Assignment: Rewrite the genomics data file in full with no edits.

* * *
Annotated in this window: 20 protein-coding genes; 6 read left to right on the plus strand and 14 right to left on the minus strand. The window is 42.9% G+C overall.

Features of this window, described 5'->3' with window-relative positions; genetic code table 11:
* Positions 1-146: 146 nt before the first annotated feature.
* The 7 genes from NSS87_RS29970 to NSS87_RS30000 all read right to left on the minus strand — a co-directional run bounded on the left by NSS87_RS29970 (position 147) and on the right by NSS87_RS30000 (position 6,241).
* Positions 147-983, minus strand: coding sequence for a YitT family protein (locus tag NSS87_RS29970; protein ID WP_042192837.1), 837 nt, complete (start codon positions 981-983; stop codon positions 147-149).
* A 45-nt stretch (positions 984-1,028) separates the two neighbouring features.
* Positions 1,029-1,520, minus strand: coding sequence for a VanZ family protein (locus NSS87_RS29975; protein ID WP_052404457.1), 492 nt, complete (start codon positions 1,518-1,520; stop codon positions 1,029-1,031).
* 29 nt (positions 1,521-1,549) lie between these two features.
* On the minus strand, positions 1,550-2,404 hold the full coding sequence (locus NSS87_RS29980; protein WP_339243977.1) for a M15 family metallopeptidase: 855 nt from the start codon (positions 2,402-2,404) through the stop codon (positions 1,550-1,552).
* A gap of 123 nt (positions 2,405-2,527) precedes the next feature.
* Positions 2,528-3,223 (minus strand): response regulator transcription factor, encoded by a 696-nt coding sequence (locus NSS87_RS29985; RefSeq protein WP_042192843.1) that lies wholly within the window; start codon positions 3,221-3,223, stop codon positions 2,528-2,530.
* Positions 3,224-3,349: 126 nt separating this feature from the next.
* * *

Annotated in this window: 20 protein-coding genes; 6 read left to right on the plus strand and 14 right to left on the minus strand. The window is 42.9% G+C overall.

Features of this window, described 5'->3' with window-relative positions; genetic code table 11:
* Positions 1-146: 146 nt before the first annotated feature.
* The 7 genes from NSS87_RS29970 to NSS87_RS30000 all read right to left on the minus strand — a co-directional run bounded on the left by NSS87_RS29970 (position 147) and on the right by NSS87_RS30000 (position 6,241).
* Positions 147-983, minus strand: coding sequence for a YitT family protein (locus tag NSS87_RS29970; protein ID WP_042192837.1), 837 nt, complete (start codon positions 981-983; stop codon positions 147-149).
* A 45-nt stretch (positions 984-1,028) separates the two neighbouring features.
* Positions 1,029-1,520, minus strand: coding sequence for a VanZ family protein (locus NSS87_RS29975; protein ID WP_052404457.1), 492 nt, complete (start codon positions 1,518-1,520; stop codon positions 1,029-1,031).
* 29 nt (positions 1,521-1,549) lie between these two features.
* On the minus strand, positions 1,550-2,404 hold the full coding sequence (locus NSS87_RS29980; protein WP_339243977.1) for a M15 family metallopeptidase: 855 nt from the start codon (positions 2,402-2,404) through the stop codon (positions 1,550-1,552).
* A gap of 123 nt (positions 2,405-2,527) precedes the next feature.
* Positions 2,528-3,223 (minus strand): response regulator transcription factor, encoded by a 696-nt coding sequence (locus NSS87_RS29985; RefSeq protein WP_042192843.1) that lies wholly within the window; start codon positions 3,221-3,223, stop codon positions 2,528-2,530.
* Positions 3,224-3,349: 126 nt separating this feature from the next.